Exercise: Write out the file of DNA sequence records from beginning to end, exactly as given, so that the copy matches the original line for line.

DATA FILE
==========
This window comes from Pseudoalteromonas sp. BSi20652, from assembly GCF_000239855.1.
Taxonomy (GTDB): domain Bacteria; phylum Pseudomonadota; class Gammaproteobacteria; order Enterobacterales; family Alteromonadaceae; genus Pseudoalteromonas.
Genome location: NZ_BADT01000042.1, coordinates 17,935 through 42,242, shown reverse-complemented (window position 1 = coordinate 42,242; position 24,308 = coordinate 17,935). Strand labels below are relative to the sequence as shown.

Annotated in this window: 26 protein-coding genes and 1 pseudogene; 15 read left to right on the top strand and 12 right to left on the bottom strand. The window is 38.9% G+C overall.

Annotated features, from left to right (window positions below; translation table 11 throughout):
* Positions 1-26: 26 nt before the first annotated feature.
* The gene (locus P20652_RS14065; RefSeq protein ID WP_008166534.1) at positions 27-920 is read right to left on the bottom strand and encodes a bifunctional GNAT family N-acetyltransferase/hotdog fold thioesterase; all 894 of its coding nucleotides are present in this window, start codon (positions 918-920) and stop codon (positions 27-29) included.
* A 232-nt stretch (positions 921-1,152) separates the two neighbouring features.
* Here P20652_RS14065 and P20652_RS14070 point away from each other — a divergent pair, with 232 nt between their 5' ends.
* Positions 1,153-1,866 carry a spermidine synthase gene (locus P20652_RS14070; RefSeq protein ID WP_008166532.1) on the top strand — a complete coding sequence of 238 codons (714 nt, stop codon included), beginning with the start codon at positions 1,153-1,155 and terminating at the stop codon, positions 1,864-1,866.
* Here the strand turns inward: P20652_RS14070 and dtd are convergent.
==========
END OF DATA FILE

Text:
This window comes from Pseudoalteromonas sp. BSi20652, from assembly GCF_000239855.1.
Taxonomy (GTDB): domain Bacteria; phylum Pseudomonadota; class Gammaproteobacteria; order Enterobacterales; family Alteromonadaceae; genus Pseudoalteromonas.
Genome location: NZ_BADT01000042.1, coordinates 17,935 through 42,242, shown reverse-complemented (window position 1 = coordinate 42,242; position 24,308 = coordinate 17,935). Strand labels below are relative to the sequence as shown.

Annotated in this window: 26 protein-coding genes and 1 pseudogene; 15 read left to right on the top strand and 12 right to left on the bottom strand. The window is 38.9% G+C overall.

Annotated features, from left to right (window positions below; translation table 11 throughout):
* Positions 1-26: 26 nt before the first annotated feature.
* The gene (locus P20652_RS14065; RefSeq protein ID WP_008166534.1) at positions 27-920 is read right to left on the bottom strand and encodes a bifunctional GNAT family N-acetyltransferase/hotdog fold thioesterase; all 894 of its coding nucleotides are present in this window, start codon (positions 918-920) and stop codon (positions 27-29) included.
* A 232-nt stretch (positions 921-1,152) separates the two neighbouring features.
* Here P20652_RS14065 and P20652_RS14070 point away from each other — a divergent pair, with 232 nt between their 5' ends.
* Positions 1,153-1,866 carry a spermidine synthase gene (locus P20652_RS14070; RefSeq protein ID WP_008166532.1) on the top strand — a complete coding sequence of 238 codons (714 nt, stop codon included), beginning with the start codon at positions 1,153-1,155 and terminating at the stop codon, positions 1,864-1,866.
* Here the strand turns inward: P20652_RS14070 and dtd are convergent.